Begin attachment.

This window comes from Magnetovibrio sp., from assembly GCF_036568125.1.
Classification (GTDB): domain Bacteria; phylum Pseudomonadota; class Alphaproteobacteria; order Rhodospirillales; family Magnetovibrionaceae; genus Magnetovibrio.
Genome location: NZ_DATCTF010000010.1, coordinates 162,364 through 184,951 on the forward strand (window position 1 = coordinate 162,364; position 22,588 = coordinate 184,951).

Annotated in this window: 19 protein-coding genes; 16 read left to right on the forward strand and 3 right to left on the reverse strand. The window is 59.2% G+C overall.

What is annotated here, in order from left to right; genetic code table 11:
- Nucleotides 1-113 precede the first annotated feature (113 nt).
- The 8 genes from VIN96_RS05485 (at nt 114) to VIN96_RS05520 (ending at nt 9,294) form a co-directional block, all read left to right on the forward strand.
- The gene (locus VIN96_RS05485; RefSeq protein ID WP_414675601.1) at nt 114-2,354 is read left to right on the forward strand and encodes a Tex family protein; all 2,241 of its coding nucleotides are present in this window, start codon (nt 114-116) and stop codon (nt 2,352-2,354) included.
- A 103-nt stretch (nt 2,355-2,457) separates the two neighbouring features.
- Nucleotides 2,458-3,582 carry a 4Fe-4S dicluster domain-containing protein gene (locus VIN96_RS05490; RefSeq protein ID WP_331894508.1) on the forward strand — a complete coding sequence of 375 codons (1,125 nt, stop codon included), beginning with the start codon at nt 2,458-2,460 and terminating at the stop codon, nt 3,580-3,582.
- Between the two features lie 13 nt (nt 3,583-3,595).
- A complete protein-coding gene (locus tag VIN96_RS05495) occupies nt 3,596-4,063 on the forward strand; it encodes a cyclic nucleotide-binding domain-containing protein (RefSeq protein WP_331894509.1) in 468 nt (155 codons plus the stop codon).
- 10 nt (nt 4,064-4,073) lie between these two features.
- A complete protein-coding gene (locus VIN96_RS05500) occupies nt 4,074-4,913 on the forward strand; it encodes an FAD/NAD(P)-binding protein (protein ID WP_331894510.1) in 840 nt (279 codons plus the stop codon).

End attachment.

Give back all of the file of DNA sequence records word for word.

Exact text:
This window comes from Magnetovibrio sp., from assembly GCF_036568125.1.
Classification (GTDB): domain Bacteria; phylum Pseudomonadota; class Alphaproteobacteria; order Rhodospirillales; family Magnetovibrionaceae; genus Magnetovibrio.
Genome location: NZ_DATCTF010000010.1, coordinates 162,364 through 184,951 on the forward strand (window position 1 = coordinate 162,364; position 22,588 = coordinate 184,951).

Annotated in this window: 19 protein-coding genes; 16 read left to right on the forward strand and 3 right to left on the reverse strand. The window is 59.2% G+C overall.

What is annotated here, in order from left to right; genetic code table 11:
- Nucleotides 1-113 precede the first annotated feature (113 nt).
- The 8 genes from VIN96_RS05485 (at nt 114) to VIN96_RS05520 (ending at nt 9,294) form a co-directional block, all read left to right on the forward strand.
- The gene (locus VIN96_RS05485; RefSeq protein ID WP_414675601.1) at nt 114-2,354 is read left to right on the forward strand and encodes a Tex family protein; all 2,241 of its coding nucleotides are present in this window, start codon (nt 114-116) and stop codon (nt 2,352-2,354) included.
- A 103-nt stretch (nt 2,355-2,457) separates the two neighbouring features.
- Nucleotides 2,458-3,582 carry a 4Fe-4S dicluster domain-containing protein gene (locus VIN96_RS05490; RefSeq protein ID WP_331894508.1) on the forward strand — a complete coding sequence of 375 codons (1,125 nt, stop codon included), beginning with the start codon at nt 2,458-2,460 and terminating at the stop codon, nt 3,580-3,582.
- Between the two features lie 13 nt (nt 3,583-3,595).
- A complete protein-coding gene (locus tag VIN96_RS05495) occupies nt 3,596-4,063 on the forward strand; it encodes a cyclic nucleotide-binding domain-containing protein (RefSeq protein WP_331894509.1) in 468 nt (155 codons plus the stop codon).
- 10 nt (nt 4,064-4,073) lie between these two features.
- A complete protein-coding gene (locus VIN96_RS05500) occupies nt 4,074-4,913 on the forward strand; it encodes an FAD/NAD(P)-binding protein (protein ID WP_331894510.1) in 840 nt (279 codons plus the stop codon).